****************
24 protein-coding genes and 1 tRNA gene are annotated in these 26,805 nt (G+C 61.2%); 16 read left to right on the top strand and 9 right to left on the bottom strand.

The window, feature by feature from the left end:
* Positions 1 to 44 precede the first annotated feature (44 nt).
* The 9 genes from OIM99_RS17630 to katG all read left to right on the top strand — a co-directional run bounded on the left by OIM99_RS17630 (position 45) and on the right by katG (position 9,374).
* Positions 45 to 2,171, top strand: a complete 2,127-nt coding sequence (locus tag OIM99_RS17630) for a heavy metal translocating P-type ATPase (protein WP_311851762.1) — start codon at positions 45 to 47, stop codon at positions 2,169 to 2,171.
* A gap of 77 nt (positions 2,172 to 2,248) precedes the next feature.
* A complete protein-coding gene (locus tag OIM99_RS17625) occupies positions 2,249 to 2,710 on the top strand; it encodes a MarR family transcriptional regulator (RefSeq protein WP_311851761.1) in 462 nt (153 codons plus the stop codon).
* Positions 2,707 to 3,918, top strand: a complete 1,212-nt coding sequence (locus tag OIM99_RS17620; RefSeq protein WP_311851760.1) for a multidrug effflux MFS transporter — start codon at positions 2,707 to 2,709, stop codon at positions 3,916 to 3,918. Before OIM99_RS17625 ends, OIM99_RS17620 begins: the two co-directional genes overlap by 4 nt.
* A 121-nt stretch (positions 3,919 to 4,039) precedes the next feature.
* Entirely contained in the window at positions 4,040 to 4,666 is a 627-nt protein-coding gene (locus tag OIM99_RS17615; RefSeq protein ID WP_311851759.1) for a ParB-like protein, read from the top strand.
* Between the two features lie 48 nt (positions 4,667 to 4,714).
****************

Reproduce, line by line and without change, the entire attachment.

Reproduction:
24 protein-coding genes and 1 tRNA gene are annotated in these 26,805 nt (G+C 61.2%); 16 read left to right on the top strand and 9 right to left on the bottom strand.

The window, feature by feature from the left end:
* Positions 1 to 44 precede the first annotated feature (44 nt).
* The 9 genes from OIM99_RS17630 to katG all read left to right on the top strand — a co-directional run bounded on the left by OIM99_RS17630 (position 45) and on the right by katG (position 9,374).
* Positions 45 to 2,171, top strand: a complete 2,127-nt coding sequence (locus tag OIM99_RS17630) for a heavy metal translocating P-type ATPase (protein WP_311851762.1) — start codon at positions 45 to 47, stop codon at positions 2,169 to 2,171.
* A gap of 77 nt (positions 2,172 to 2,248) precedes the next feature.
* A complete protein-coding gene (locus tag OIM99_RS17625) occupies positions 2,249 to 2,710 on the top strand; it encodes a MarR family transcriptional regulator (RefSeq protein WP_311851761.1) in 462 nt (153 codons plus the stop codon).
* Positions 2,707 to 3,918, top strand: a complete 1,212-nt coding sequence (locus tag OIM99_RS17620; RefSeq protein WP_311851760.1) for a multidrug effflux MFS transporter — start codon at positions 2,707 to 2,709, stop codon at positions 3,916 to 3,918. Before OIM99_RS17625 ends, OIM99_RS17620 begins: the two co-directional genes overlap by 4 nt.
* A 121-nt stretch (positions 3,919 to 4,039) precedes the next feature.
* Entirely contained in the window at positions 4,040 to 4,666 is a 627-nt protein-coding gene (locus tag OIM99_RS17615; RefSeq protein ID WP_311851759.1) for a ParB-like protein, read from the top strand.
* Between the two features lie 48 nt (positions 4,667 to 4,714).